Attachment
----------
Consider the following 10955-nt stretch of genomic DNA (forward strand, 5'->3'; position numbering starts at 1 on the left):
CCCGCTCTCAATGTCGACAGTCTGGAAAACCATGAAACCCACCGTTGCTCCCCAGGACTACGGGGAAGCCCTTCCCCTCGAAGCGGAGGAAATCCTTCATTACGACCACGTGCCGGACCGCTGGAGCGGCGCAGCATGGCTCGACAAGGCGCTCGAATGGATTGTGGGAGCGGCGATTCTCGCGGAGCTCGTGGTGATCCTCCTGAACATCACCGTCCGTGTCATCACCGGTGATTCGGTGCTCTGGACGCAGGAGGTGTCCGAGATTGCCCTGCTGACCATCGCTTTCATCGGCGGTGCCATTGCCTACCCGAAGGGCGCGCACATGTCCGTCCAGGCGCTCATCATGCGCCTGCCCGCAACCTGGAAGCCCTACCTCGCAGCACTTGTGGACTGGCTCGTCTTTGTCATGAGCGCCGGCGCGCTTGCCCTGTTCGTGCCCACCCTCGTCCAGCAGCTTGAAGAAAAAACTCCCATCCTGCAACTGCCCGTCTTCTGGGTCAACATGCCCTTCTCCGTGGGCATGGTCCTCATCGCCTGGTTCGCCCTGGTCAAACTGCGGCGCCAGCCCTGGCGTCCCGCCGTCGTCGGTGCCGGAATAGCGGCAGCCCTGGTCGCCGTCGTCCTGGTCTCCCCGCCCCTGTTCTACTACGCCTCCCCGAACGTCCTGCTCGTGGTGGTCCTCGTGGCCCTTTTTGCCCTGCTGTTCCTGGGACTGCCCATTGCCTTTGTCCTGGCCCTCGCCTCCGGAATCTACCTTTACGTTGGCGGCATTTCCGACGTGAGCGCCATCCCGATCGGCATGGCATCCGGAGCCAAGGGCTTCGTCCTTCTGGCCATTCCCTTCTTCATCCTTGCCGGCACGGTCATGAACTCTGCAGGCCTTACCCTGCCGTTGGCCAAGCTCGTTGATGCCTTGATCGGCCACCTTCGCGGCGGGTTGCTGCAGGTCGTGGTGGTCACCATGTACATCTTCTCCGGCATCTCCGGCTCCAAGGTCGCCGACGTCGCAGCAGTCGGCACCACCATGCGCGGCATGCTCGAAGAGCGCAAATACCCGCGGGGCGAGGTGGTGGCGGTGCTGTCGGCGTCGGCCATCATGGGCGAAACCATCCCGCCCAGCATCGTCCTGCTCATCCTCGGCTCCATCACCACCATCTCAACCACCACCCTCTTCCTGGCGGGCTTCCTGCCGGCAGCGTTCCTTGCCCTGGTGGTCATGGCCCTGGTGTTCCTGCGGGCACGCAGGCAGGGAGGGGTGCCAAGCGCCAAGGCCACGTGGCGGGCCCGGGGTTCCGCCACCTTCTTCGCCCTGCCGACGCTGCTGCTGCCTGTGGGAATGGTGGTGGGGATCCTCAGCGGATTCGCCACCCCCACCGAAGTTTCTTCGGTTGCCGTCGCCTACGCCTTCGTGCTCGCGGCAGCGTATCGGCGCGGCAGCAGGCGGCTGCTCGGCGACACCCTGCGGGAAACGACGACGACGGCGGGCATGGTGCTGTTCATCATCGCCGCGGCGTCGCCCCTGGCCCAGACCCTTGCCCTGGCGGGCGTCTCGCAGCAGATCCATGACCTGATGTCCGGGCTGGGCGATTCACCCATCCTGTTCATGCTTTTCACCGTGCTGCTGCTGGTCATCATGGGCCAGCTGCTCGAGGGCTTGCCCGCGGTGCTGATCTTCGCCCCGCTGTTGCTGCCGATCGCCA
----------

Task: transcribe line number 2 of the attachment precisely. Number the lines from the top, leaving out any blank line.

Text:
CCCGCTCTCAATGTCGACAGTCTGGAAAACCATGAAACCCACCGTTGCTCCCCAGGACTACGGGGAAGCCCTTCCCCTCGAAGCGGAGGAAATCCTTCATTACGACCACGTGCCGGACCGCTGGAGCGGCGCAGCATGGCTCGACAAGGCGCTCGAATGGATTGTGGGAGCGGCGATTCTCGCGGAGCTCGTGGTGATCCTCCTGAACATCACCGTCCGTGTCATCACCGGTGATTCGGTGCTCTGGACGCAGGAGGTGTCCGAGATTGCCCTGCTGACCATCGCTTTCATCGGCGGTGCCATTGCCTACCCGAAGGGCGCGCACATGTCCGTCCAGGCGCTCATCATGCGCCTGCCCGCAACCTGGAAGCCCTACCTCGCAGCACTTGTGGACTGGCTCGTCTTTGTCATGAGCGCCGGCGCGCTTGCCCTGTTCGTGCCCACCCTCGTCCAGCAGCTTGAAGAAAAAACTCCCATCCTGCAACTGCCCGTCTTCTGGGTCAACATGCCCTTCTCCGTGGGCATGGTCCTCATCGCCTGGTTCGCCCTGGTCAAACTGCGGCGCCAGCCCTGGCGTCCCGCCGTCGTCGGTGCCGGAATAGCGGCAGCCCTGGTCGCCGTCGTCCTGGTCTCCCCGCCCCTGTTCTACTACGCCTCCCCGAACGTCCTGCTCGTGGTGGTCCTCGTGGCCCTTTTTGCCCTGCTGTTCCTGGGACTGCCCATTGCCTTTGTCCTGGCCCTCGCCTCCGGAATCTACCTTTACGTTGGCGGCATTTCCGACGTGAGCGCCATCCCGATCGGCATGGCATCCGGAGCCAAGGGCTTCGTCCTTCTGGCCATTCCCTTCTTCATCCTTGCCGGCACGGTCATGAACTCTGCAGGCCTTACCCTGCCGTTGGCCAAGCTCGTTGATGCCTTGATCGGCCACCTTCGCGGCGGGTTGCTGCAGGTCGTGGTGGTCACCATGTACATCTTCTCCGGCATCTCCGGCTCCAAGGTCGCCGACGTCGCAGCAGTCGGCACCACCATGCGCGGCATGCTCGAAGAGCGCAAATACCCGCGGGGCGAGGTGGTGGCGGTGCTGTCGGCGTCGGCCATCATGGGCGAAACCATCCCGCCCAGCATCGTCCTGCTCATCCTCGGCTCCATCACCACCATCTCAACCACCACCCTCTTCCTGGCGGGCTTCCTGCCGGCAGCGTTCCTTGCCCTGGTGGTCATGGCCCTGGTGTTCCTGCGGGCACGCAGGCAGGGAGGGGTGCCAAGCGCCAAGGCCACGTGGCGGGCCCGGGGTTCCGCCACCTTCTTCGCCCTGCCGACGCTGCTGCTGCCTGTGGGAATGGTGGTGGGGATCCTCAGCGGATTCGCCACCCCCACCGAAGTTTCTTCGGTTGCCGTCGCCTACGCCTTCGTGCTCGCGGCAGCGTATCGGCGCGGCAGCAGGCGGCTGCTCGGCGACACCCTGCGGGAAACGACGACGACGGCGGGCATGGTGCTGTTCATCATCGCCGCGGCGTCGCCCCTGGCCCAGACCCTTGCCCTGGCGGGCGTCTCGCAGCAGATCCATGACCTGATGTCCGGGCTGGGCGATTCACCCATCCTGTTCATGCTTTTCACCGTGCTGCTGCTGGTCATCATGGGCCAGCTGCTCGAGGGCTTGCCCGCGGTGCTGATCTTCGCCCCGCTGTTGCTGCCGATCGCCA